Want to Reduce Inflation? Reverse Trump’s Tariffs.

The last time inflation stood consistently at numbers this high, Keynesian economics looked just as befuddled as it does now. It was in that era (1975-80) that new ideas based on supply-side reforms came to the fore. We are in desperate need of a repeat performance. The COVID shock impacted both aggregate demand and aggregate supply; no one can seriously argue that America hasn’t done enough to cushion the demand shock. The supply shock is another matter altogether.

There are all sorts of policies one can enact to address supply-side hang-ups in the economy. Eli Dourado, a senior research fellow at Utah State University, lists more than a few in City Journal. However, many of his ideas will take time, thus not relieving the inflationary burden as quickly as Americans would want or deserve.

There is, however, one set of reforms that would require nothing but the use of President Biden’s pen: reversing the tariff increases imposed by his predecessor.

The Peterson Institute for International Economics has just released an analysis of the damage done from Trump’s tariffs. Here are their findings (emphasis added).

With inflation running at 40-year high rates, President Joseph R. Biden Jr. is wringing his hands and the Federal Reserve is signaling more interest rate hikes in 2022 and 2023. But policymakers are overlooking one set of actions that could make a meaningful contribution to taming inflation: trade liberalization. The data cited in this Policy Brief indicate that a feasible package of liberalization could deliver a one-time reduction in consumer price index (CPI) inflation of around 1.3 percentage points. That reduction would amount to $797 per US household, about half the size of pandemic relief in 2021. As a bonus, the embrace of trade liberalization would curb inflationary expectations taking hold in American firms now protected by trade barriers from foreign competition.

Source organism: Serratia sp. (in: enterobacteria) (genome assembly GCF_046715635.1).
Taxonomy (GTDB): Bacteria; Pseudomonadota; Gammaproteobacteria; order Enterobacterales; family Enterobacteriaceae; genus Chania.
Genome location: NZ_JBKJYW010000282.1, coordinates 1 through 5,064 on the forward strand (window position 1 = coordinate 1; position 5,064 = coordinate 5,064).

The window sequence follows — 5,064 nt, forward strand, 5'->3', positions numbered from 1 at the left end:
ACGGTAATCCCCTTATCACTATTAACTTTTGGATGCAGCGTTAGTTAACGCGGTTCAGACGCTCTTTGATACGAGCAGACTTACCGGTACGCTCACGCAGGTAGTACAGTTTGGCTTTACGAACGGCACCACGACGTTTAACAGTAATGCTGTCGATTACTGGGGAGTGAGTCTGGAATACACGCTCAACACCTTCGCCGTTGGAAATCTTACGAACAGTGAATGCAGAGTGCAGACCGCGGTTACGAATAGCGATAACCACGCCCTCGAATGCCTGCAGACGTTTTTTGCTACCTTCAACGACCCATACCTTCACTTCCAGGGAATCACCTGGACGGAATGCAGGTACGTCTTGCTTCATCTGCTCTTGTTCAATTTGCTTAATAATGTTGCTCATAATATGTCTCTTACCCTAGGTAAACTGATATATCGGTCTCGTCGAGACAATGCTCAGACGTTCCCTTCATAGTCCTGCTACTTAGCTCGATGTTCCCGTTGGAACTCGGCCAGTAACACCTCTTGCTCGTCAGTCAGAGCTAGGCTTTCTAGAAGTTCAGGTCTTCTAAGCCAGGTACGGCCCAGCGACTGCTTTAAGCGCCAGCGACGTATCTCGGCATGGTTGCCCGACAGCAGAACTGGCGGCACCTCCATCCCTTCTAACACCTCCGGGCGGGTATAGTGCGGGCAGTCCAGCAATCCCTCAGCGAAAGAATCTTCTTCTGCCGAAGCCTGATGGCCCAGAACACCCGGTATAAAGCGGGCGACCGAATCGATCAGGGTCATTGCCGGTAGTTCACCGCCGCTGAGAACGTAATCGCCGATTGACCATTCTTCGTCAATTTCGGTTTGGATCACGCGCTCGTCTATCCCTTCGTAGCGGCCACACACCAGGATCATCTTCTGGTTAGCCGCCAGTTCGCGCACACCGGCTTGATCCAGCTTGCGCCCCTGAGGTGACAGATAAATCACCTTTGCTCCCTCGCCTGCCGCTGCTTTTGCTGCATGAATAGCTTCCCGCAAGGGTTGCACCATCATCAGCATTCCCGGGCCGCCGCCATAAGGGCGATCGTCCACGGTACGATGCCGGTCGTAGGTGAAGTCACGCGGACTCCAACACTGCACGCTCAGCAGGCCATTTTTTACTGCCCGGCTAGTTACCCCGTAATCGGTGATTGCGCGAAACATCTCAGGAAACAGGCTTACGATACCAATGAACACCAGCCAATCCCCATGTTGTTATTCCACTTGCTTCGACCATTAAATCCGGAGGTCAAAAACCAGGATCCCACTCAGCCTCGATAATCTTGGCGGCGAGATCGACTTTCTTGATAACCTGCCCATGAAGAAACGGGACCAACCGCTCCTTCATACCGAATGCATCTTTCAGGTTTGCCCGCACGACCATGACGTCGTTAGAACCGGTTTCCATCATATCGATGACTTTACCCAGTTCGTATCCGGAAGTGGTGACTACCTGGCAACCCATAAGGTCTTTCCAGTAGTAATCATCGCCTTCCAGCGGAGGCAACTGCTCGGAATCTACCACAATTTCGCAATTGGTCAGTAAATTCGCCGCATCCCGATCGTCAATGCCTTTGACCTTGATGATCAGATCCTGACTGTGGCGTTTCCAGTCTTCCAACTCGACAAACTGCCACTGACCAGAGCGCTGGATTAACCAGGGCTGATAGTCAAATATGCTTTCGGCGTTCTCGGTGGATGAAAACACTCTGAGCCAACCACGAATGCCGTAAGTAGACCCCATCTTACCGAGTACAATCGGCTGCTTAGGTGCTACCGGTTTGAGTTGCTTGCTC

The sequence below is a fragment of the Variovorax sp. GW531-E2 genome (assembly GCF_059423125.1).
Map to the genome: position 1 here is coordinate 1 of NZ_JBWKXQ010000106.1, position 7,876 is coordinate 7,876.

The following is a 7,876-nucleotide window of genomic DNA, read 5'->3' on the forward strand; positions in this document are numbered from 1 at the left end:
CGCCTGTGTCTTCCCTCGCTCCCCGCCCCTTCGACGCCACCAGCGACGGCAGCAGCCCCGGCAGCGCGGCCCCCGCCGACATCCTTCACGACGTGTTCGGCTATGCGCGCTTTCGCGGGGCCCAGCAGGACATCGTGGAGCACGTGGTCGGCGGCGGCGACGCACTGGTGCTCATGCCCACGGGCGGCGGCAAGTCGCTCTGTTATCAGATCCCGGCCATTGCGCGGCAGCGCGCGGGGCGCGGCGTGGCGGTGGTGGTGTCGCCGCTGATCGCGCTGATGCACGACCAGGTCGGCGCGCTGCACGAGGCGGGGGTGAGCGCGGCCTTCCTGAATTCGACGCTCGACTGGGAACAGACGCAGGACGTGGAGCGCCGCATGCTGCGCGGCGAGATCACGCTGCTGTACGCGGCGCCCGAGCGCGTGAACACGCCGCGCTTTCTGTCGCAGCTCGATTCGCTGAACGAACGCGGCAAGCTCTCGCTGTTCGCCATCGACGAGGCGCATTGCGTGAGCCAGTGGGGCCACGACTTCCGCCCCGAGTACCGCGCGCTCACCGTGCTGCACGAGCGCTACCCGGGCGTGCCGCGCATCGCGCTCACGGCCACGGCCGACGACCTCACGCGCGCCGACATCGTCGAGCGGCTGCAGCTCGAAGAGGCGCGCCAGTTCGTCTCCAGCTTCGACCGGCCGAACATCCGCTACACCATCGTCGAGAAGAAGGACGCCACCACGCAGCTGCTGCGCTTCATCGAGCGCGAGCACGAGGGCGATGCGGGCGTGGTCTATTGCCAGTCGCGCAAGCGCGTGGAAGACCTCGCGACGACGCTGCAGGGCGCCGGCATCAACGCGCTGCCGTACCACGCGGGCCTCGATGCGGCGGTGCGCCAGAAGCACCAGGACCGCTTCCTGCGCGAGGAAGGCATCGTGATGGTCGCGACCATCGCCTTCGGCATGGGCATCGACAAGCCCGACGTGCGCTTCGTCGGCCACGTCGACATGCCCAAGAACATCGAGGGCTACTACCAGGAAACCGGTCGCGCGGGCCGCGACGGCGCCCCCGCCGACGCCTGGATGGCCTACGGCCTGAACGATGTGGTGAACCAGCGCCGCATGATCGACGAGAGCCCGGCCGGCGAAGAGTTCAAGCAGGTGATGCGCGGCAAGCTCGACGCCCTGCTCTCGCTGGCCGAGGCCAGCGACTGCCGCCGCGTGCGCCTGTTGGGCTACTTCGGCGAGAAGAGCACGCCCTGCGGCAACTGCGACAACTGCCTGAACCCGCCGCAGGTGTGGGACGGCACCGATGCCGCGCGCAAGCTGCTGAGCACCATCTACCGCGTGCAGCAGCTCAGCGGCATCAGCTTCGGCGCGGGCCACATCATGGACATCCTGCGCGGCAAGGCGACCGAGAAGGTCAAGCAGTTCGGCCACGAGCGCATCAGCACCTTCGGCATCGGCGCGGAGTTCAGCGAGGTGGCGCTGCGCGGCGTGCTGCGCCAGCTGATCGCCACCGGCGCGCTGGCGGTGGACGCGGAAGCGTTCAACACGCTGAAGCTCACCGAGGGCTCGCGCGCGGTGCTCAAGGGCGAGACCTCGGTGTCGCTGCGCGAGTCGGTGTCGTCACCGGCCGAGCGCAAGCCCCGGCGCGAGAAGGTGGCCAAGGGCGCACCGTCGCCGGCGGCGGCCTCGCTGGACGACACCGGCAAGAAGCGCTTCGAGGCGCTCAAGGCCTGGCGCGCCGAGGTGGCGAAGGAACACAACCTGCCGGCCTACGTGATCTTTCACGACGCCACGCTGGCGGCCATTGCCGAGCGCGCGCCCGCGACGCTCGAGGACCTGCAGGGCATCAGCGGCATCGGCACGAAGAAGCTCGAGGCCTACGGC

With inflation at 8.5 percent over the last 12 months (BLS), the package cited above would cut inflation by 15 percent, roughly. According to the PIIE, that package would consist of three things.

  • Eliminate Trump’s trade war tariffs
  • Dismantle Trump’s 25 percent Section 232 “national security” steel tariffs
  • Waive penalty duties on Canadian lumber

None of these items require Congressional action, nor would they suffer any other policy implementation lag. They can be done via simple executive order. Moreover, they would be reversing prior executive overreach, thus making the federal government less powerful rather than more powerful.

President Biden has decades of political experience getting in the way of this truth. For nearly all his career, Democrats were the party less trusting of free trade than Republicans. That isn’t true anymore. Even if it were, one of the main reasons for Biden’s election was to advance the concept of Country Before Party. In this case, it would be the Country of today before the Party of yesterday.

Tariff hikes and trade wars are bad ideas no matter who initiates them. Biden should reverse the ones Trump implemented.

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